It's always seemed like the sky’s the limit when it comes to the spectacle of OK Go music videos, productions that over the past decade have seen the band pull off delightfully quirky stunts like dancing on treadmills and filming with drones. This time, the band decided to actually stage the whole thing in the sky.
The new video for the band’s song "Upside Down & Inside Out," which premiered Thursday on Facebook (and has already racked up more than 2 million views there), captures their performance in zero gravity while flying over Russia in a special plane that’s used to train cosmonauts.
The result of months of planning and sponsored by Russia’s S7 Airlines, the video features the familiar ingredients of an OK Go shoot like intricate choreography, bright splashes of color, and a trippy visual twist. That twist this time is the result of filming inside a plane flying parabolic maneuvers, climbing and diving at such high speeds that guitarist Andy Ross says at certain points the occupants stop moving relative to the plane, creating brief periods of weightlessness.
"The physics of this thing are wild," Ross tells Fast Company about the new video, which was co-directed by lead singer Damian Kulash’s sister Trish Sie.
In it, Kulash can at one point be seen effortlessly flipping into another seat in the cabin. The bandmates start off banging away on laptops and then fling them away, the laptops floating lazily through the air around them.
As the video unfolds in what appears to be a fluid, continuous take, the view pulls back to include S7 air hostesses Tatyana Martynova and Anastasia Burdina, trained aerialist acrobats who help Kulash twirl around and later join the band in spinning and flipping through the air.
The end result is made possible thanks to a handful of quick stretches on the flight—none longer than 27 seconds—when the fliers experience weightlessness. Those half-minute bursts were all essentially strung together to create what seems like an entire gravity-free plane ride.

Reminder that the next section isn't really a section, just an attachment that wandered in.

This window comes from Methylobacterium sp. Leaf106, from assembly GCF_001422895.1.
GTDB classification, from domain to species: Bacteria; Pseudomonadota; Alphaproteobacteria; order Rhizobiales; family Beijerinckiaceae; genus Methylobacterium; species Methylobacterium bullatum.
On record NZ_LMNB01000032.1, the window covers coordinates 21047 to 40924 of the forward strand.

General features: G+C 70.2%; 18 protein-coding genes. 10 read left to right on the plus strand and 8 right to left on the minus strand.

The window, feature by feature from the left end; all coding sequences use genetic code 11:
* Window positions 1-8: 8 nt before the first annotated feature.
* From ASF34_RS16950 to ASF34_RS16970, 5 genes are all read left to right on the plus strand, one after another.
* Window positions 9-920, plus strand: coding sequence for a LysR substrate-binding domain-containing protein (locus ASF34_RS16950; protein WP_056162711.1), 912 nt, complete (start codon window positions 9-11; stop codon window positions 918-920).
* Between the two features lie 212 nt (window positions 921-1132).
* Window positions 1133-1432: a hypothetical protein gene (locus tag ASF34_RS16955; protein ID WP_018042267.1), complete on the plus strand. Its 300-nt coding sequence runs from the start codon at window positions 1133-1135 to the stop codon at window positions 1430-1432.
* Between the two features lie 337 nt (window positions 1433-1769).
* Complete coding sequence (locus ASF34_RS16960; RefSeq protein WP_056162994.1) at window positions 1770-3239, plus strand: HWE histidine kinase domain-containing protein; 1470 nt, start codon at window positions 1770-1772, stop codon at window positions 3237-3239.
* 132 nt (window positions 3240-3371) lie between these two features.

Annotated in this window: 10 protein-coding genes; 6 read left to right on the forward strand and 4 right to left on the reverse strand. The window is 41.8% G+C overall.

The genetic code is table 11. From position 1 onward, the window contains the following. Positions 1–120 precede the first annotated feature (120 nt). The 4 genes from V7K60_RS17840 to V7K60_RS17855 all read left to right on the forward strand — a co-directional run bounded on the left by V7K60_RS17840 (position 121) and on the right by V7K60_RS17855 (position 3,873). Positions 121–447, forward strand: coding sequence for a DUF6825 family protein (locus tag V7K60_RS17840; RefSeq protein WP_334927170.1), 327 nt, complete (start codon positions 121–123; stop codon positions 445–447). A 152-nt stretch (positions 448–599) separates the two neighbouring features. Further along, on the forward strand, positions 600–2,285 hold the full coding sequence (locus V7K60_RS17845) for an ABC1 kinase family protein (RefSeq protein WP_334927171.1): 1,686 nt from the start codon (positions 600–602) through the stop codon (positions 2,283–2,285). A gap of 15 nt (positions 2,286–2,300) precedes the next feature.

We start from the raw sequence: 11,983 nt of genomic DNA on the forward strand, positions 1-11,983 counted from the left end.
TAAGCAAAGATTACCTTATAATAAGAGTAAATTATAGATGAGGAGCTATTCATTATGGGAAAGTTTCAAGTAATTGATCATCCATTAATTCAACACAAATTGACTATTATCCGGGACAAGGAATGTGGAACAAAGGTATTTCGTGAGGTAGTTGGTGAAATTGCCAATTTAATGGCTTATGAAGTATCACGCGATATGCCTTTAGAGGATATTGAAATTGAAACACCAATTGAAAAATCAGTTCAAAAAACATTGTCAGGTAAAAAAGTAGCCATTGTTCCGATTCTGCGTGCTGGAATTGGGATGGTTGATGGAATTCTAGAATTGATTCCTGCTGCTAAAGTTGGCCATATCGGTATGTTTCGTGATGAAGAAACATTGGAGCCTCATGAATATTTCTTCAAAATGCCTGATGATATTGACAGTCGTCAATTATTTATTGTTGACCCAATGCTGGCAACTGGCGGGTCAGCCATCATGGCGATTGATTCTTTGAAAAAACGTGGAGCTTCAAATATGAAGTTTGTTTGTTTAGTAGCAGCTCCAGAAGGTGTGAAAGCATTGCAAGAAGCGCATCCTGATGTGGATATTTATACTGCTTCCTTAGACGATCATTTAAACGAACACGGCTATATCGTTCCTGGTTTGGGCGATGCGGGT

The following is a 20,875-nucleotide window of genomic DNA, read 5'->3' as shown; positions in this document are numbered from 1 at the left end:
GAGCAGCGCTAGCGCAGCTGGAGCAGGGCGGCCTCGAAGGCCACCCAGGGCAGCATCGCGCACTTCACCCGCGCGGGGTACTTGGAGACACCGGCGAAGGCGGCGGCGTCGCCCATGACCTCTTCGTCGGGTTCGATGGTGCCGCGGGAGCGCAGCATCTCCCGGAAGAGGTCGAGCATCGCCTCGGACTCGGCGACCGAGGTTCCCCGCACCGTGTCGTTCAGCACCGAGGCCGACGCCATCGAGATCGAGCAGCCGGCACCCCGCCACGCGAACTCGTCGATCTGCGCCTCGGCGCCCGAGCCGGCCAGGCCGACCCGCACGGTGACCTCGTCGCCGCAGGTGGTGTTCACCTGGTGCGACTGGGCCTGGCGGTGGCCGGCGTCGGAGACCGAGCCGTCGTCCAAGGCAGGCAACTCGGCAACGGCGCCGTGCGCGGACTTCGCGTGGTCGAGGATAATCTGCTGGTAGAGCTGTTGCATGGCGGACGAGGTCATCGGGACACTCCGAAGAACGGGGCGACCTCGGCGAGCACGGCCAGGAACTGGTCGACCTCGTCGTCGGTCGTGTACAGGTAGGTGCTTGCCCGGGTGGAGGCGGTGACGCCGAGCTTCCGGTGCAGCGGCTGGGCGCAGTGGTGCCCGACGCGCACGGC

The implications of staging the shoot give some indication of why Ross says this video, premiering 10 years after from the release of the band’s first, the treadmill-centric "Here it Goes Again," which debuted on YouTube in 2006—was "probably the hardest to pull off."
For one thing, he explains, it was one of the most physically demanding. There’s a reason, he laughs while recalling the band’s time at Yuri Gagarin Cosmonaut Training Center for Roscosmos (the Russian equivalent of NASA), that this kind of plane is nicknamed a "vomit comet."
"This one was very difficult," he said. "The flight is really taxing on your body. But really, all of our videos are sort of, like, endurance tests to some degree."
As anyone who’s followed their career is probably aware, the band's videos have also served as a kind of unconventional billboard for a group that’s used them to carve out a place for itself amid the music industry’s noisy zeitgeist. Conceived around intricate gimmicks, optical illusions and the like, the productions have turned the musicians into YouTube stars, pushing the official OK Go YouTube channel past 213 million cumulative views, and ensured that each successive premier is a kind of splashy media event.
All of which is to say, the new video is but the latest reminder that OK Go is a band, yes, but also something more. Ross says the band sees itself a kind of freewheeling creative factory, where catchy songs exist alongside viral videos, and things like collaborations with airlines and experiments like OK Go working to encode its latest album, Hungry Ghosts—from which "Upside Down & Inside Out" is taken—onto strands of DNA.
"It's a question we get a lot, how do we come up with these ideas," Ross says. "In a way, the idea is the easy part. We have a list of a million ideas. What we bring to the table is a process by which we can eventually come up with something great. It's about playing around with as much stuff as you can and looking at what works. We pick out the things we like and just go from there."
The band actually had "make a weightless video" among the more far-out ideas on its to-do list for years. Things accelerated after playing shows in Russia last year and getting connected with an agency that connected the band to S7.
"We went to Russia in September to kind of test things out on the flight," Ross said. "We actually didn't know if we all could handle it. We didn't know what types of movement would look good. So we played with a lot of things in zero gravity. We came back to L.A., planned a bit more, and then went back to Russia for two and a half weeks for the shoot."
The result was like nothing the band has tried to film before, sure, but how the group got to that end product is also thanks to the same approach it's always relied on: "We're always trying to stretch ourselves," Ross says, "always trying to push the limits."
See the full video below: